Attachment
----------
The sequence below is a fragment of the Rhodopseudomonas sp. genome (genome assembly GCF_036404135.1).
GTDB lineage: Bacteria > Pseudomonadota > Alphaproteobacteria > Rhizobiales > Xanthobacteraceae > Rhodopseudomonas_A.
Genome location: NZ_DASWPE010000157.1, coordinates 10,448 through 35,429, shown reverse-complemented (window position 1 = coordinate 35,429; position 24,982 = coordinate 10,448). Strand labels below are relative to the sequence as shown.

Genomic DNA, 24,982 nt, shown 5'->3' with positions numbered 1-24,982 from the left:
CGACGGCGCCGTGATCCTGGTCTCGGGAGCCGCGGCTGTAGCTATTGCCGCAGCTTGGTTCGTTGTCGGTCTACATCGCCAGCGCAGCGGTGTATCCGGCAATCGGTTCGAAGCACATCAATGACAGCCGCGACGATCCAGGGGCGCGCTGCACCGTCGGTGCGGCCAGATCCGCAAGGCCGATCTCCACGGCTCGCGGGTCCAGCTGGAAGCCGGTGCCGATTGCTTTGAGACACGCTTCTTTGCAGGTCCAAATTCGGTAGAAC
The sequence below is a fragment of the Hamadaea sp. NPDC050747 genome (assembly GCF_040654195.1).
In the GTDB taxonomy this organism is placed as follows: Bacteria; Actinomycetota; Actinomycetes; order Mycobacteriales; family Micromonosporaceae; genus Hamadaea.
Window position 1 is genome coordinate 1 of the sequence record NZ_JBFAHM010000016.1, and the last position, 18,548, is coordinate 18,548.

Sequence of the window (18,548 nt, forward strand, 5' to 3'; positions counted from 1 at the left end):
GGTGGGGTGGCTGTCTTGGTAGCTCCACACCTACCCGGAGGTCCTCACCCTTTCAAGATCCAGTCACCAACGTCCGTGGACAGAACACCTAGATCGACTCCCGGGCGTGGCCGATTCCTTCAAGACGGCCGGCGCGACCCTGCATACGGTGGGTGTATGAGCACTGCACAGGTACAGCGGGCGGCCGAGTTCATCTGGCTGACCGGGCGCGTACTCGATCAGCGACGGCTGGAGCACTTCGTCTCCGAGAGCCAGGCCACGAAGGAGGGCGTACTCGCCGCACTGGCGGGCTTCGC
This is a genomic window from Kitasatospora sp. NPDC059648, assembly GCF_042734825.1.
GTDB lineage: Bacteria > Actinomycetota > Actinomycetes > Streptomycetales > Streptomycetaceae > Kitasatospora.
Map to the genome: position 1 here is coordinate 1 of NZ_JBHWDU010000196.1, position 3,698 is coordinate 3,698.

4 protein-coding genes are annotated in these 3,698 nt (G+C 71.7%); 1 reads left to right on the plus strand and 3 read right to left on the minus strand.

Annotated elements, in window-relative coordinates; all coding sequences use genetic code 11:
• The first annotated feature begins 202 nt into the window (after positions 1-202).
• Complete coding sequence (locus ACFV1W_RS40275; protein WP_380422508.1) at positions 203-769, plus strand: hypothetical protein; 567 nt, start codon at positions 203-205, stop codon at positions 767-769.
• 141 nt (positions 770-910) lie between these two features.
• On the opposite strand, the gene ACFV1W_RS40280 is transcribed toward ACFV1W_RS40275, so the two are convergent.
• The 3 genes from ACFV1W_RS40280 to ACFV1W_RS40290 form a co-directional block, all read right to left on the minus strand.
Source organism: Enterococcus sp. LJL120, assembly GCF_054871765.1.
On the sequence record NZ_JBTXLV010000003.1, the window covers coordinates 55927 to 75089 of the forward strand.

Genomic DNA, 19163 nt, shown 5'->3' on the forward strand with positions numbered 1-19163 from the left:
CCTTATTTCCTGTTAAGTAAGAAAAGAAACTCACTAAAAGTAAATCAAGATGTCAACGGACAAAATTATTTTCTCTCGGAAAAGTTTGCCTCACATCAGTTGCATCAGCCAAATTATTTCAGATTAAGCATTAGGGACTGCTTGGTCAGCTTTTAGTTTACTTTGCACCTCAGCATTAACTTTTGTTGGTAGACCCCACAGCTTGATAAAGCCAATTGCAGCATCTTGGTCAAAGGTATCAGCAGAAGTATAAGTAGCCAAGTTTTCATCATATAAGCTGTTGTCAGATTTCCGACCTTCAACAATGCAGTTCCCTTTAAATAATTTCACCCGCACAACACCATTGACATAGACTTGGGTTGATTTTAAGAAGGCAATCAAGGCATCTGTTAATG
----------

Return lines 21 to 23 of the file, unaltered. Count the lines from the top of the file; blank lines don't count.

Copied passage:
Source organism: Enterococcus sp. LJL120, assembly GCF_054871765.1.
On the sequence record NZ_JBTXLV010000003.1, the window covers coordinates 55927 to 75089 of the forward strand.

Genomic DNA, 19163 nt, shown 5'->3' on the forward strand with positions numbered 1-19163 from the left: